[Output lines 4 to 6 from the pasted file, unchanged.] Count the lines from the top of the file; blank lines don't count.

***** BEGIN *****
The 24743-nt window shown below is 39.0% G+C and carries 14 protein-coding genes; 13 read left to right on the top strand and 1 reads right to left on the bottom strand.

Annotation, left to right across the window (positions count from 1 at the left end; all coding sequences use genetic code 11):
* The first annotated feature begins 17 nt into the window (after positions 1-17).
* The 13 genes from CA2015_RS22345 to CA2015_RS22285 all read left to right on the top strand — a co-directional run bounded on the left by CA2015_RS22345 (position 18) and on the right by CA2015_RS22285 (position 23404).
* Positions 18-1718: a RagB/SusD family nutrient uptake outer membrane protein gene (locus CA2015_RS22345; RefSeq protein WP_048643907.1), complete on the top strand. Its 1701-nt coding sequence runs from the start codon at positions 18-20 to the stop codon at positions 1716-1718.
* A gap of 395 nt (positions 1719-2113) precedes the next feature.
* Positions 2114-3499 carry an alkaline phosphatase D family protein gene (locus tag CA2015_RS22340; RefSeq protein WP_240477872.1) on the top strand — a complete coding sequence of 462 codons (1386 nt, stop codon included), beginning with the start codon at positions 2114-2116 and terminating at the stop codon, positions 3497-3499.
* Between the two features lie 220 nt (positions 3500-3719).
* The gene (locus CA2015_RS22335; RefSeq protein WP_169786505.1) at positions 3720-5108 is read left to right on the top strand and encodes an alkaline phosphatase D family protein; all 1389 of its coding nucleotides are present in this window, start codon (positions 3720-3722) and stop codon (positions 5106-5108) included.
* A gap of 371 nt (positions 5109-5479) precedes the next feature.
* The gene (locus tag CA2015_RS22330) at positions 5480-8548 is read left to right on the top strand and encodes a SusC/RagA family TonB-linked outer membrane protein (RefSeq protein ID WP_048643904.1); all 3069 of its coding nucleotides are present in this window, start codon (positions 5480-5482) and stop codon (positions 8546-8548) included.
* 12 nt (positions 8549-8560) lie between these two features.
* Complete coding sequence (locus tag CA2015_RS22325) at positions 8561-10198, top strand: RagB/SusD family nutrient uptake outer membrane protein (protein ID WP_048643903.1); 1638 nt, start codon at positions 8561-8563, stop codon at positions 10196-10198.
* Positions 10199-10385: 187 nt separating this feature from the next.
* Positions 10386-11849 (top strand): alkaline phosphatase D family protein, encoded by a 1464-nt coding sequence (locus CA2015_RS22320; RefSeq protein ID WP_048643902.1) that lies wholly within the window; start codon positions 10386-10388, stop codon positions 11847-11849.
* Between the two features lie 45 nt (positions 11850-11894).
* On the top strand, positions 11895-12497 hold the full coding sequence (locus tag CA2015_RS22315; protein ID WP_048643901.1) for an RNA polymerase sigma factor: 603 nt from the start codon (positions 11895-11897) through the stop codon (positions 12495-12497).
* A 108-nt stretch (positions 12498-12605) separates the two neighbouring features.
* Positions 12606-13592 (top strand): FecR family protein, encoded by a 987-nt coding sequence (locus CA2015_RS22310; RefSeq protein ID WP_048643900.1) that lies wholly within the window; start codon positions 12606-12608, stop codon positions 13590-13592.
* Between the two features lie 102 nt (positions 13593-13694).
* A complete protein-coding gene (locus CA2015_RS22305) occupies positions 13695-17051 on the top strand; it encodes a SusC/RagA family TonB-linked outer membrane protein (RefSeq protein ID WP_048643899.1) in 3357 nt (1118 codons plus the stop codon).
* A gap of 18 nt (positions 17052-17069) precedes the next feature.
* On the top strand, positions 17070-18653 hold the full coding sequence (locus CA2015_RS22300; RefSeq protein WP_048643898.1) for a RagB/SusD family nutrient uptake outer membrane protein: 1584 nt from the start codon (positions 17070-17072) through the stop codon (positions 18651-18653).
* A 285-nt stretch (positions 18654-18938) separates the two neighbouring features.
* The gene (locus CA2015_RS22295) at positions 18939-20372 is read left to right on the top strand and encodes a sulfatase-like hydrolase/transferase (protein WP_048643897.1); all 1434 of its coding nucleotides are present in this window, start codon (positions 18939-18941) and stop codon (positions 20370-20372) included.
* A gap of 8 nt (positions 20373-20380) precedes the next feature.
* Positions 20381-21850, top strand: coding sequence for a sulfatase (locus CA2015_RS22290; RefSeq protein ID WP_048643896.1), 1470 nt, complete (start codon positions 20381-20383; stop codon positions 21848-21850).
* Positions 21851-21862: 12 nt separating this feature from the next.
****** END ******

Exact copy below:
* The 13 genes from CA2015_RS22345 to CA2015_RS22285 all read left to right on the top strand — a co-directional run bounded on the left by CA2015_RS22345 (position 18) and on the right by CA2015_RS22285 (position 23404).
* Positions 18-1718: a RagB/SusD family nutrient uptake outer membrane protein gene (locus CA2015_RS22345; RefSeq protein WP_048643907.1), complete on the top strand. Its 1701-nt coding sequence runs from the start codon at positions 18-20 to the stop codon at positions 1716-1718.
* A gap of 395 nt (positions 1719-2113) precedes the next feature.